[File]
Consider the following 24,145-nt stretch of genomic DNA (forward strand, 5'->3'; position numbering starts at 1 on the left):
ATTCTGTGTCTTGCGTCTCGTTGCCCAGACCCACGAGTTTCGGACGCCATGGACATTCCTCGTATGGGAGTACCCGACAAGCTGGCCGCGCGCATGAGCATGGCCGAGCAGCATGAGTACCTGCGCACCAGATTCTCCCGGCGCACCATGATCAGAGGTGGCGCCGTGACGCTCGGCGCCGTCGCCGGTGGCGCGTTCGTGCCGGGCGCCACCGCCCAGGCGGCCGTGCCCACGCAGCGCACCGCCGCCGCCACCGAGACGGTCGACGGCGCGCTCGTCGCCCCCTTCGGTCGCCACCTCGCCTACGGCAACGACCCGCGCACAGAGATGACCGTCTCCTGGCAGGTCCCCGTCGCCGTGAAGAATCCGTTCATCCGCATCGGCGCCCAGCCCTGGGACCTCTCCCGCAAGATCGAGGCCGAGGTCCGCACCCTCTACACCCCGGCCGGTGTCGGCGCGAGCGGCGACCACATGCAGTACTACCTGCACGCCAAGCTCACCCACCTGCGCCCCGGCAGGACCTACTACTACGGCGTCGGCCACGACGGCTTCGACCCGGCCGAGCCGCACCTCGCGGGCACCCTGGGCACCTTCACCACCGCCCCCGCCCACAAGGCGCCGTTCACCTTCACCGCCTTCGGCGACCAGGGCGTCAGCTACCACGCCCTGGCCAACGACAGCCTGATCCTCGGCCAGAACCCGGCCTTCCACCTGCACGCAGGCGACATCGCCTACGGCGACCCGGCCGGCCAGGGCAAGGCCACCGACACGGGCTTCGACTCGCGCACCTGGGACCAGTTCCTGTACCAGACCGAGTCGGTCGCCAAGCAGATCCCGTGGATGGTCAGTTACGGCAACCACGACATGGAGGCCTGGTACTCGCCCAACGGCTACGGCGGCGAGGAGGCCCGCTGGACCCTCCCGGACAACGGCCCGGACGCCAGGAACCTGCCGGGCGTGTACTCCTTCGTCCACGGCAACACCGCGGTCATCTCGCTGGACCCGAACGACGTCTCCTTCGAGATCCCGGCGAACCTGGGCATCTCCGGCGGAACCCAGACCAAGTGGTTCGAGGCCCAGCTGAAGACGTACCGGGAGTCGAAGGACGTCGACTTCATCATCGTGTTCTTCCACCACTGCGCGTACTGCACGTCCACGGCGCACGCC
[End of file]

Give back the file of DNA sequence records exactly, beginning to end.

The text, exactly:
Consider the following 24,145-nt stretch of genomic DNA (forward strand, 5'->3'; position numbering starts at 1 on the left):
ATTCTGTGTCTTGCGTCTCGTTGCCCAGACCCACGAGTTTCGGACGCCATGGACATTCCTCGTATGGGAGTACCCGACAAGCTGGCCGCGCGCATGAGCATGGCCGAGCAGCATGAGTACCTGCGCACCAGATTCTCCCGGCGCACCATGATCAGAGGTGGCGCCGTGACGCTCGGCGCCGTCGCCGGTGGCGCGTTCGTGCCGGGCGCCACCGCCCAGGCGGCCGTGCCCACGCAGCGCACCGCCGCCGCCACCGAGACGGTCGACGGCGCGCTCGTCGCCCCCTTCGGTCGCCACCTCGCCTACGGCAACGACCCGCGCACAGAGATGACCGTCTCCTGGCAGGTCCCCGTCGCCGTGAAGAATCCGTTCATCCGCATCGGCGCCCAGCCCTGGGACCTCTCCCGCAAGATCGAGGCCGAGGTCCGCACCCTCTACACCCCGGCCGGTGTCGGCGCGAGCGGCGACCACATGCAGTACTACCTGCACGCCAAGCTCACCCACCTGCGCCCCGGCAGGACCTACTACTACGGCGTCGGCCACGACGGCTTCGACCCGGCCGAGCCGCACCTCGCGGGCACCCTGGGCACCTTCACCACCGCCCCCGCCCACAAGGCGCCGTTCACCTTCACCGCCTTCGGCGACCAGGGCGTCAGCTACCACGCCCTGGCCAACGACAGCCTGATCCTCGGCCAGAACCCGGCCTTCCACCTGCACGCAGGCGACATCGCCTACGGCGACCCGGCCGGCCAGGGCAAGGCCACCGACACGGGCTTCGACTCGCGCACCTGGGACCAGTTCCTGTACCAGACCGAGTCGGTCGCCAAGCAGATCCCGTGGATGGTCAGTTACGGCAACCACGACATGGAGGCCTGGTACTCGCCCAACGGCTACGGCGGCGAGGAGGCCCGCTGGACCCTCCCGGACAACGGCCCGGACGCCAGGAACCTGCCGGGCGTGTACTCCTTCGTCCACGGCAACACCGCGGTCATCTCGCTGGACCCGAACGACGTCTCCTTCGAGATCCCGGCGAACCTGGGCATCTCCGGCGGAACCCAGACCAAGTGGTTCGAGGCCCAGCTGAAGACGTACCGGGAGTCGAAGGACGTCGACTTCATCATCGTGTTCTTCCACCACTGCGCGTACTGCACGTCCACGGCGCACGCC